In addition to the fact that these goals have been developed not only by but also primarily for humans, other details speak to their inherent anthropocentrism and speciesism. Instead of referring to the interspecies coexistence complex applicable to several of the goals (e.g., health and well-being; no hunger; sustainable consumption and production; climate action; life under water; life on land; peace; justice and strong institutions), non-human animals are mentioned only once in the original UN document, and that is under item 2 (‘No Hunger’). From my point of view it would be obvious to refer to the possibility to feed a much larger human population by plant-based nutrition (Cassidy et al., 2013). However, we read: “2.5: By 2020, maintain the genetic diversity of seeds, cultivated plants and farmed and domesticated animals and their related wild species” (United Nations, 2015, p.15). Paradoxically, both domestic and farmed and wild animals are to be protected in their species populations. The fact that this can mean for the respective species either caring, continuous breeding, impregnating, killing and eating or in the latter case respectful handling of the boundaries of the habitat is a prime example of speciesist thinking and acting.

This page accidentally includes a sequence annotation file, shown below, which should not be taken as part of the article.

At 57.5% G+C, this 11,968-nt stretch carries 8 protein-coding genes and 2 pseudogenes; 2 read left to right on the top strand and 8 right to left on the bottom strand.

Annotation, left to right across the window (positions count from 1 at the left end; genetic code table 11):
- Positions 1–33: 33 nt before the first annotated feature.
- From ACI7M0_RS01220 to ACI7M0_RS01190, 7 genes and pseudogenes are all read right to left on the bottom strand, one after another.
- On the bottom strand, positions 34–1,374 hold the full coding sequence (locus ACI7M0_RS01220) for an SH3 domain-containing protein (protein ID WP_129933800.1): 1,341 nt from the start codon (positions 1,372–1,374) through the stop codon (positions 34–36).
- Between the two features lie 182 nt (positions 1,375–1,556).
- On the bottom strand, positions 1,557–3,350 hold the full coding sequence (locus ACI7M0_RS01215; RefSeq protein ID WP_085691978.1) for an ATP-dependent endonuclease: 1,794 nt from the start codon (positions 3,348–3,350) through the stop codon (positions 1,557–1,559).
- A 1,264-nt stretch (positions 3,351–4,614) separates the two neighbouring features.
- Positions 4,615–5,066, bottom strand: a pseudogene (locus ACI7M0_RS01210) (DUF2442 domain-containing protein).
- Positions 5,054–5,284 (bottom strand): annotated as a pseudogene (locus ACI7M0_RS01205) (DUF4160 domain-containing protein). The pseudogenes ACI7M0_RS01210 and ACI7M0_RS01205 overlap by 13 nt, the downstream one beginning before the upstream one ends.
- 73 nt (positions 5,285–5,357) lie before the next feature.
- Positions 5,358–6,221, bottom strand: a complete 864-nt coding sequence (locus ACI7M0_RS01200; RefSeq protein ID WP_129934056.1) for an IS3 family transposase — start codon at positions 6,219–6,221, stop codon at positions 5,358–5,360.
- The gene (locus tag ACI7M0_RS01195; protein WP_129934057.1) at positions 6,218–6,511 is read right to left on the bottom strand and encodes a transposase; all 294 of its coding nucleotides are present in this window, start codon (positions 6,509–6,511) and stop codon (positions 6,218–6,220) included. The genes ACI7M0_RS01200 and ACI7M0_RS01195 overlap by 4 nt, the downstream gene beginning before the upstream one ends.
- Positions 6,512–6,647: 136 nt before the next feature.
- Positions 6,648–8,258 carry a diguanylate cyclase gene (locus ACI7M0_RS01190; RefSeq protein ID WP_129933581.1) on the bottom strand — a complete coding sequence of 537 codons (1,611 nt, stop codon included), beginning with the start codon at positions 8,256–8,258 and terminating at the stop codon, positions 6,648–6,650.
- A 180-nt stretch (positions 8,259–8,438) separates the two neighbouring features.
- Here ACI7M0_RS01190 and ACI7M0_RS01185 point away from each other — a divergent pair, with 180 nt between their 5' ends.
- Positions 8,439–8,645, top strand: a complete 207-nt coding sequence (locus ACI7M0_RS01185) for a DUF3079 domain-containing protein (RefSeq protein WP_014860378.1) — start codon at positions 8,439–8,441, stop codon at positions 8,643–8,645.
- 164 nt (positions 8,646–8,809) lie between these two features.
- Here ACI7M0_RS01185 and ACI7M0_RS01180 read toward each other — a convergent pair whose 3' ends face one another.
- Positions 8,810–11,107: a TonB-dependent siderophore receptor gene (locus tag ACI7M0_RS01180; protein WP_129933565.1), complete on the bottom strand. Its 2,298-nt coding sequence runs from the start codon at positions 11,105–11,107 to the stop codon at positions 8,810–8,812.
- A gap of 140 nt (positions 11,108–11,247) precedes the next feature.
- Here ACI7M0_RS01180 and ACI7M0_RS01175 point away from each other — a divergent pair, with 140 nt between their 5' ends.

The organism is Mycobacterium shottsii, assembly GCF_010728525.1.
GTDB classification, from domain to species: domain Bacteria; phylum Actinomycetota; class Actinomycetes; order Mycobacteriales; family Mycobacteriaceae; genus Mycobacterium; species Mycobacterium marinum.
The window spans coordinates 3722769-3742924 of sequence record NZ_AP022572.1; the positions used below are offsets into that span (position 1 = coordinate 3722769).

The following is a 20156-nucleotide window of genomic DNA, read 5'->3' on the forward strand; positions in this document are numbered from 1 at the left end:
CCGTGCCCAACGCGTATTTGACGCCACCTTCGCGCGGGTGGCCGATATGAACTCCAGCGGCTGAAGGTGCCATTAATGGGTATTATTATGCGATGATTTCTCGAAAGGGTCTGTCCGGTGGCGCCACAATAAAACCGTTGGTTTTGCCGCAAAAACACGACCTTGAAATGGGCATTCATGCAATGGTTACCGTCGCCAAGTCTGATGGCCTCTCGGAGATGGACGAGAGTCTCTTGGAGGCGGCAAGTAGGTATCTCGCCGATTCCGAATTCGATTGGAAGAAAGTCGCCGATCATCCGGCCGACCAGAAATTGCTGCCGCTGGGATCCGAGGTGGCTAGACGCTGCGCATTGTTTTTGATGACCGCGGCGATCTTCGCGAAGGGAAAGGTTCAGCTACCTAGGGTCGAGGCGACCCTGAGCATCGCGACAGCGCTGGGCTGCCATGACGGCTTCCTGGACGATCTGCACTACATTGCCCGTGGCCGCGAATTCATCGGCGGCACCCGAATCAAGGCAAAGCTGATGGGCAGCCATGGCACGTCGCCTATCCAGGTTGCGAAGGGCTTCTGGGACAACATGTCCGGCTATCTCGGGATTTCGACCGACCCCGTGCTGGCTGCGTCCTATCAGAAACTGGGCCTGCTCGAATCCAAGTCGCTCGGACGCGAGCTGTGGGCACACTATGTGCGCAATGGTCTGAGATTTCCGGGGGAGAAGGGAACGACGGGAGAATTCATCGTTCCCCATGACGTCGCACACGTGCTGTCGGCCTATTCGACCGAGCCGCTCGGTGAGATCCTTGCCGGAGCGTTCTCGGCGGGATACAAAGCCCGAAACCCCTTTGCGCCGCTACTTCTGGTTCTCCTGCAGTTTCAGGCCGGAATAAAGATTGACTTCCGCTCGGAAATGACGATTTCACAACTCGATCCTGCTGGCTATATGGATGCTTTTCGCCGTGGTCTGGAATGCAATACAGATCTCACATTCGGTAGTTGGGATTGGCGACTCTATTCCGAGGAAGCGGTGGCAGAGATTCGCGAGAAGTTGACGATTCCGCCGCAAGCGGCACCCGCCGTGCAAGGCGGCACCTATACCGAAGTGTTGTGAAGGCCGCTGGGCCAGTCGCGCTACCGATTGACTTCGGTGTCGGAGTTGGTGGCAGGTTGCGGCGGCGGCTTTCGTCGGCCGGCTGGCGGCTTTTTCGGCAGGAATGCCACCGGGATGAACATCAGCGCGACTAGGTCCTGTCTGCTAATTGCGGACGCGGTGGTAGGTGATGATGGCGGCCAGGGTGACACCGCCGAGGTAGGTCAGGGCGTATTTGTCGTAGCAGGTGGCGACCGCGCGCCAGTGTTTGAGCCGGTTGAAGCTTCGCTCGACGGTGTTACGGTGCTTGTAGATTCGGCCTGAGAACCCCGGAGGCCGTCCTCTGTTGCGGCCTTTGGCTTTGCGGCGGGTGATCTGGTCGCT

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- This article is based on previously published articles of mine (Giehl, 2018, 2021) and is a condensed and revised version of them. ↵
- The term speciesism goes beyond this and, according to Richard Ryder, is to be understood as ‘the moral discrimination of living beings on the basis of their species membership’ (Ryder, 1970, pp. 1–2). The lives and suffering of these individuals are not taken into account, or are taken into account to a lesser extent, because they do not belong to a specific, prioritized species (e.g., homo sapiens). ↵
- For visual impressions of the product selection see: https://www.facebook.com/Puttkammer.Wurst/photos/a.307848679278971/1435356409861520/?type=3 (Accessed: 10.11.2022). ↵